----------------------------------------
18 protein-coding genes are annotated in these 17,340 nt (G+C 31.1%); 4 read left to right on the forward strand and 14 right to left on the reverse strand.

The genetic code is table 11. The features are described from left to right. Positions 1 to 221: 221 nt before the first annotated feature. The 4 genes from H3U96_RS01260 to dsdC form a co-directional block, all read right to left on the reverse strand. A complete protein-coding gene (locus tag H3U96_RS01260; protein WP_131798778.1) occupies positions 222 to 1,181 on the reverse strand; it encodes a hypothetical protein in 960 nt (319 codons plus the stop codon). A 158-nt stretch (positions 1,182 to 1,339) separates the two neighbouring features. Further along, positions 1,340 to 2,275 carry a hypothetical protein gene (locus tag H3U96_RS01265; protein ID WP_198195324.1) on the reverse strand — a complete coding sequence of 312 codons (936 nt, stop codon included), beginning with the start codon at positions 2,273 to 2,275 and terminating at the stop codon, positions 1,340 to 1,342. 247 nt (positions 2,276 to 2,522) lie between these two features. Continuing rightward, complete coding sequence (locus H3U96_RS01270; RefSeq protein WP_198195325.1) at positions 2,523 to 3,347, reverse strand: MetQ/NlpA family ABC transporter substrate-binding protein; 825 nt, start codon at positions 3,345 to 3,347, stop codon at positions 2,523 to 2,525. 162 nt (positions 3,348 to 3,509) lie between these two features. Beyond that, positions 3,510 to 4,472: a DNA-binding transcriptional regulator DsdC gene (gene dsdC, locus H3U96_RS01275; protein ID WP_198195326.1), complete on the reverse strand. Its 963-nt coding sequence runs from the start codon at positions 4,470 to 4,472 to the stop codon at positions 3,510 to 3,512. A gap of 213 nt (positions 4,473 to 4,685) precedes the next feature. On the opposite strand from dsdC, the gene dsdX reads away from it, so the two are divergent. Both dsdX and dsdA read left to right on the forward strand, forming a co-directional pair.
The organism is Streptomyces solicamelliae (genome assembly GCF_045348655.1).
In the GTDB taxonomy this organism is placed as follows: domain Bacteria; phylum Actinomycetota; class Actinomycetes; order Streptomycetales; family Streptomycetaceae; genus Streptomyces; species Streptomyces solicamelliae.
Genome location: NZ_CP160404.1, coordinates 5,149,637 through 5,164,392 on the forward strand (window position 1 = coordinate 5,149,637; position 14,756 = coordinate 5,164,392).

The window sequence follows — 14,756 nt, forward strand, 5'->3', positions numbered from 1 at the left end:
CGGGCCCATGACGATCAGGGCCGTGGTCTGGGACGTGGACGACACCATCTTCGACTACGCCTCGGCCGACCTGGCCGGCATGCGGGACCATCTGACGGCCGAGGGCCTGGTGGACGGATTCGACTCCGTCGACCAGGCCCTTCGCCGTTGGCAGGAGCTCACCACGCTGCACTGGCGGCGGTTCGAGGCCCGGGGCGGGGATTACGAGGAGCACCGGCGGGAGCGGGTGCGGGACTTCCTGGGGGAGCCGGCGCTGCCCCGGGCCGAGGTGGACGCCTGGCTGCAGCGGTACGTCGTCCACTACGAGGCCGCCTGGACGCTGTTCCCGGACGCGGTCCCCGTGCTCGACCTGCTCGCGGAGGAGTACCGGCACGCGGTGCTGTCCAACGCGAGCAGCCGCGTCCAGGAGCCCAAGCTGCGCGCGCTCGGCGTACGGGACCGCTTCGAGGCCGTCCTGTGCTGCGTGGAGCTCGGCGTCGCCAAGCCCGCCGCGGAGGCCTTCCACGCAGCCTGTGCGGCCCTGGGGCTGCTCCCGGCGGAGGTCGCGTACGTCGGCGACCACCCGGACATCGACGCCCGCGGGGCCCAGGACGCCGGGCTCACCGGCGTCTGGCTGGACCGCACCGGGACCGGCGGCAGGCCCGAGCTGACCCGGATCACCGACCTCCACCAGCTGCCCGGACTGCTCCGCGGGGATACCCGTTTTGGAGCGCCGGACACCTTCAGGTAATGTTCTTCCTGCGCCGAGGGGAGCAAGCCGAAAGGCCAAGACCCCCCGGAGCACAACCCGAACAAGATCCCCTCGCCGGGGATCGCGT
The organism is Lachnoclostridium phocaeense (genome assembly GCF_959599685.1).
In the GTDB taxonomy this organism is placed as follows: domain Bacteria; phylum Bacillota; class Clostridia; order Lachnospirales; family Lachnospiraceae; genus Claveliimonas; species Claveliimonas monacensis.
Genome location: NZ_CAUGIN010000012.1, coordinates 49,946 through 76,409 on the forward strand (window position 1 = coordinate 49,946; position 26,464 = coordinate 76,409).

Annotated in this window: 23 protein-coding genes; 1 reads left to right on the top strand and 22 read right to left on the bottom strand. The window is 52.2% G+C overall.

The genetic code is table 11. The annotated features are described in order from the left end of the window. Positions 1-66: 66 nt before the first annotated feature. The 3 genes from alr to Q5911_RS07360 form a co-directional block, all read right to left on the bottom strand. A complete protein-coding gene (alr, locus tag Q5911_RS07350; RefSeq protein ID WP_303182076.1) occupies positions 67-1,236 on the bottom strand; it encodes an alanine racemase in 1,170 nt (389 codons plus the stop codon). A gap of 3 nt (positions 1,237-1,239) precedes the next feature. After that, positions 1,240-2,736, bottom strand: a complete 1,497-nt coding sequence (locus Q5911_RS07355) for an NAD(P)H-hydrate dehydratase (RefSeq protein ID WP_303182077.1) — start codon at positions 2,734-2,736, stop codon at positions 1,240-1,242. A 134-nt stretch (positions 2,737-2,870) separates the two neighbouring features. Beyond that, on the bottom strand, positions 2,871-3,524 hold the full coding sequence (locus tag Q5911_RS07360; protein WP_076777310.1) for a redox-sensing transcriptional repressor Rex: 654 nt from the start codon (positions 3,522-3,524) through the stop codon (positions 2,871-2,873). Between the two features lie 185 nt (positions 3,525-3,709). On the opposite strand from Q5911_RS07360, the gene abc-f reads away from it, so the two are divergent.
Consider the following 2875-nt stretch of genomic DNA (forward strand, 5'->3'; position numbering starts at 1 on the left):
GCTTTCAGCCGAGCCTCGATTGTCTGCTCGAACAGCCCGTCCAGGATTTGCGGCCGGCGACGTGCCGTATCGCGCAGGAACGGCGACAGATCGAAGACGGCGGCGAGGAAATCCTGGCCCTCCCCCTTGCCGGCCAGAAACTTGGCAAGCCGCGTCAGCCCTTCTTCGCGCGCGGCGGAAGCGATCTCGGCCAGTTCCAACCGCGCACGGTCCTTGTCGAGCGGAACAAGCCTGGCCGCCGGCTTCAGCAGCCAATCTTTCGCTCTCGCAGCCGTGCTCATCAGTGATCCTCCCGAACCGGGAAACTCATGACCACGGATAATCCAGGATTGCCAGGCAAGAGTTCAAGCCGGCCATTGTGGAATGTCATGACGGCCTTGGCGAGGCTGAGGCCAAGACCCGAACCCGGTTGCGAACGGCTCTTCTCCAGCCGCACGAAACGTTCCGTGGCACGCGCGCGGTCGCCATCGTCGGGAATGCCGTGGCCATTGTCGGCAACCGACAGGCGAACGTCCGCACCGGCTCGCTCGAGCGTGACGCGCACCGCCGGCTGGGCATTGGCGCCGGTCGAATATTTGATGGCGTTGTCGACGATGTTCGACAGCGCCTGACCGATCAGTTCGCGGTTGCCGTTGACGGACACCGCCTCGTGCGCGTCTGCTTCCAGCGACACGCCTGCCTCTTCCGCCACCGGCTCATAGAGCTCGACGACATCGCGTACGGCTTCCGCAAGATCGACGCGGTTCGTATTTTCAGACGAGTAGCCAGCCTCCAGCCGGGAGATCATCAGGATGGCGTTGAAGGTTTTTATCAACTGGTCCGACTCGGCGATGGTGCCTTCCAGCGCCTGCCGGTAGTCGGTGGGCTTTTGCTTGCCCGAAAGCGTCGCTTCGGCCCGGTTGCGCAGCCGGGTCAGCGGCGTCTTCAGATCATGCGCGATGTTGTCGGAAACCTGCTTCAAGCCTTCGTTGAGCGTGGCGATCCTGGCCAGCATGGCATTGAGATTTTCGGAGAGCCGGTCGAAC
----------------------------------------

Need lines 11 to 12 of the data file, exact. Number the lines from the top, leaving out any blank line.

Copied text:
Annotated in this window: 23 protein-coding genes; 1 reads left to right on the top strand and 22 read right to left on the bottom strand. The window is 52.2% G+C overall.

The genetic code is table 11. The annotated features are described in order from the left end of the window. Positions 1-66: 66 nt before the first annotated feature. The 3 genes from alr to Q5911_RS07360 form a co-directional block, all read right to left on the bottom strand. A complete protein-coding gene (alr, locus tag Q5911_RS07350; RefSeq protein ID WP_303182076.1) occupies positions 67-1,236 on the bottom strand; it encodes an alanine racemase in 1,170 nt (389 codons plus the stop codon). A gap of 3 nt (positions 1,237-1,239) precedes the next feature. After that, positions 1,240-2,736, bottom strand: a complete 1,497-nt coding sequence (locus Q5911_RS07355) for an NAD(P)H-hydrate dehydratase (RefSeq protein ID WP_303182077.1) — start codon at positions 2,734-2,736, stop codon at positions 1,240-1,242. A 134-nt stretch (positions 2,737-2,870) separates the two neighbouring features. Beyond that, on the bottom strand, positions 2,871-3,524 hold the full coding sequence (locus tag Q5911_RS07360; protein WP_076777310.1) for a redox-sensing transcriptional repressor Rex: 654 nt from the start codon (positions 3,522-3,524) through the stop codon (positions 2,871-2,873). Between the two features lie 185 nt (positions 3,525-3,709). On the opposite strand from Q5911_RS07360, the gene abc-f reads away from it, so the two are divergent.